The European Union's agreed $60 per-barrel price cap on Russian seaborne crude oil will keep global markets well supplied while "institutionalizing" discounts created by the threat of such a limit, a senior US Treasury official said on Friday.
The official, speaking to reporters hours after EU governments persuaded holdout Poland to accept the cap, said the move will limit Moscow's oil revenues and divert billions of dollars away from its war in Ukraine.
"By setting the price at $60 per barrel, we're institutionalizing the steep discount at which Putin has been forced to sell Russian oil, a discount that exists in part because the threat of the price cap has forced Russia to offer bargain deals to importing countries," the official said.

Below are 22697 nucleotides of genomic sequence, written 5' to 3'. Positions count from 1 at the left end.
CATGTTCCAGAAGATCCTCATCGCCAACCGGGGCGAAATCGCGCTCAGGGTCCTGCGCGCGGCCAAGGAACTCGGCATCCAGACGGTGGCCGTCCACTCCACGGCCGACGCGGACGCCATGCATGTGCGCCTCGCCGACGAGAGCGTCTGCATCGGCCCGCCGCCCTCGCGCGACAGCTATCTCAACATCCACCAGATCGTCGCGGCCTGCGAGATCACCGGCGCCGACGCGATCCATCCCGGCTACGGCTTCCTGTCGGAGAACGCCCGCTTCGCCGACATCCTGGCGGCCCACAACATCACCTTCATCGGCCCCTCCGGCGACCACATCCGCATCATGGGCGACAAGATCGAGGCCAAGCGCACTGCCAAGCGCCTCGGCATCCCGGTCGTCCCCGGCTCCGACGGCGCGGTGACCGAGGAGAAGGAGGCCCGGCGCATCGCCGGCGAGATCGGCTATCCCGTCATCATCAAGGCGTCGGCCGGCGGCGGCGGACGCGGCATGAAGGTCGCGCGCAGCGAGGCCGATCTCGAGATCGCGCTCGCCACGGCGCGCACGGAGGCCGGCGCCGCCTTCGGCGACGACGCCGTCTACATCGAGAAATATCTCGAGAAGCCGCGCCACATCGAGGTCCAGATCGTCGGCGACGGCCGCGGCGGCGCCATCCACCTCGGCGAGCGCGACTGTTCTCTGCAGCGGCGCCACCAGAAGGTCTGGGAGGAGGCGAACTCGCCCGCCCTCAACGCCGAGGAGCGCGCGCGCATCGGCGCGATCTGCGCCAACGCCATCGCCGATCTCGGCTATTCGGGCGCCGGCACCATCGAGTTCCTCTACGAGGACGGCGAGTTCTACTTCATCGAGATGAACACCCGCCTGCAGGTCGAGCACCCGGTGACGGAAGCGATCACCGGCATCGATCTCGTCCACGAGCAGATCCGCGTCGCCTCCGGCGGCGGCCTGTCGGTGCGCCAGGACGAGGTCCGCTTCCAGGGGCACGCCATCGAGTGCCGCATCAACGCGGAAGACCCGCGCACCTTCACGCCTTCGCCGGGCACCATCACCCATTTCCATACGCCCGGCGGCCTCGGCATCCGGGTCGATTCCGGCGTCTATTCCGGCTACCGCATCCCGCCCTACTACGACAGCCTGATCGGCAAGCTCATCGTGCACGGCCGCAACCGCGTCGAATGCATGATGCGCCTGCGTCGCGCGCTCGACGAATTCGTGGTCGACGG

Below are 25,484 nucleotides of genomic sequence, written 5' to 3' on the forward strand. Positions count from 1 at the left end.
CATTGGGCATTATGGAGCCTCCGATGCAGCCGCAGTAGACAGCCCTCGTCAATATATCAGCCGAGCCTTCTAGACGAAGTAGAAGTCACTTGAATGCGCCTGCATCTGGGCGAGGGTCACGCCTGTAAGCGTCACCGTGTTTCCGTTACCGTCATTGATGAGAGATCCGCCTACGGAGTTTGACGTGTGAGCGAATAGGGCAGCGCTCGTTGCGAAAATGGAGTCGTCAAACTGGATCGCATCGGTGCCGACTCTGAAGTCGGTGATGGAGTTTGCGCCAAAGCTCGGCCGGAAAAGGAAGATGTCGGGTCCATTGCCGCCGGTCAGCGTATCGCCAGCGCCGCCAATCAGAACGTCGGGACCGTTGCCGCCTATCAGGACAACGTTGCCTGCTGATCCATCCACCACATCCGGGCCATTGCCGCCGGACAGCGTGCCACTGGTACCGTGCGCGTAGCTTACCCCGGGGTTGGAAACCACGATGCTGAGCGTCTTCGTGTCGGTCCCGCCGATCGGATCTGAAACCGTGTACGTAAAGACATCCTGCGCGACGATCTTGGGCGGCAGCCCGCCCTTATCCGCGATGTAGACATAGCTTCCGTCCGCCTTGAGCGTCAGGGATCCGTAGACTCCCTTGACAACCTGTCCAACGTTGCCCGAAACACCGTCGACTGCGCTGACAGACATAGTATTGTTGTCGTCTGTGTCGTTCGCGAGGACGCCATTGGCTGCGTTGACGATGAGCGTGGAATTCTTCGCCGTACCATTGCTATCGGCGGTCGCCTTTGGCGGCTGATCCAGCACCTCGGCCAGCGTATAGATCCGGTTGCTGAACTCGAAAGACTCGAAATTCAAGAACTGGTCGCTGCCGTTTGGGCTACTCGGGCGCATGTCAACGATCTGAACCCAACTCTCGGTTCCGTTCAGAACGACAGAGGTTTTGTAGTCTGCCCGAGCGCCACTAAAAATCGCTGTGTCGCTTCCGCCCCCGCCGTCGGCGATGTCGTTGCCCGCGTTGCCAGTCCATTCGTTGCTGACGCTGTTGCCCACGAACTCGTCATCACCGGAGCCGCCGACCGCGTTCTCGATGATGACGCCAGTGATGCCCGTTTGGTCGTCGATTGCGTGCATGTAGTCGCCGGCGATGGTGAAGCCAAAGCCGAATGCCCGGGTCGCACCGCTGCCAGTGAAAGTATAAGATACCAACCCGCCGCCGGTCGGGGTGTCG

In a separate statement, US Treasury Secretary Janet Yellen said the price cap would further constrain Russian President Vladimir Putin's revenues.
"With Russia's economy already contracting and its budget increasingly stretched thin, the price cap will immediately cut into Putin's most important source of revenue," Yellen said.